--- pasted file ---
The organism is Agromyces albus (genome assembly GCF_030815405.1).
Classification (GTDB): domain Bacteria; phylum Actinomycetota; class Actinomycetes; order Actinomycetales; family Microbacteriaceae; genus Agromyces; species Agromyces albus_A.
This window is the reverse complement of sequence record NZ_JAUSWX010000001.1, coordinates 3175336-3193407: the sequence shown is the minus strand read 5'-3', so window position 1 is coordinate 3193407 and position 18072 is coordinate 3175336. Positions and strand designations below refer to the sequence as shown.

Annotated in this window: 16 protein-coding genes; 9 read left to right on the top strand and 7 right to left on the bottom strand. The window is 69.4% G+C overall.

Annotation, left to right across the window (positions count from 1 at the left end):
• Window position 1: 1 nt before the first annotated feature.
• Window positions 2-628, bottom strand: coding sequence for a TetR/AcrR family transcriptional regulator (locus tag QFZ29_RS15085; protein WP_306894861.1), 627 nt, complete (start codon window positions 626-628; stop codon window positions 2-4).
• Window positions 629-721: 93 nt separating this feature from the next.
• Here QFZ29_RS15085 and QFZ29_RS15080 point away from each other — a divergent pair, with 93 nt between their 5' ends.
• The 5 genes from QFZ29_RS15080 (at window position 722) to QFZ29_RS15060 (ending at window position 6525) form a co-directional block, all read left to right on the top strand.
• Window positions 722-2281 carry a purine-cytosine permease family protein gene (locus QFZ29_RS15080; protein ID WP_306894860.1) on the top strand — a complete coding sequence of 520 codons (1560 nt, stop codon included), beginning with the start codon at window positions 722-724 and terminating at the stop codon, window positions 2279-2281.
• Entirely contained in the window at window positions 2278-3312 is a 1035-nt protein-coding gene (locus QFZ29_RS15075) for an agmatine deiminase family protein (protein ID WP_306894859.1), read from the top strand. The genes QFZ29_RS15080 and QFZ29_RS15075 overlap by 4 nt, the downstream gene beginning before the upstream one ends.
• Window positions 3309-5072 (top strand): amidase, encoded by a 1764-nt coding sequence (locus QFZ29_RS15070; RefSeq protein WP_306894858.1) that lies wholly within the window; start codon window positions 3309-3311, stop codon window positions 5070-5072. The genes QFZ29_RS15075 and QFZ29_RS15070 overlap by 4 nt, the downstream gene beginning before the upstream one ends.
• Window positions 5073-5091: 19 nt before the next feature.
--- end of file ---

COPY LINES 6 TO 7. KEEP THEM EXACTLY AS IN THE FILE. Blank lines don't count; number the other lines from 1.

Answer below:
• Window position 1: 1 nt before the first annotated feature.
• Window positions 2-628, bottom strand: coding sequence for a TetR/AcrR family transcriptional regulator (locus tag QFZ29_RS15085; protein WP_306894861.1), 627 nt, complete (start codon window positions 626-628; stop codon window positions 2-4).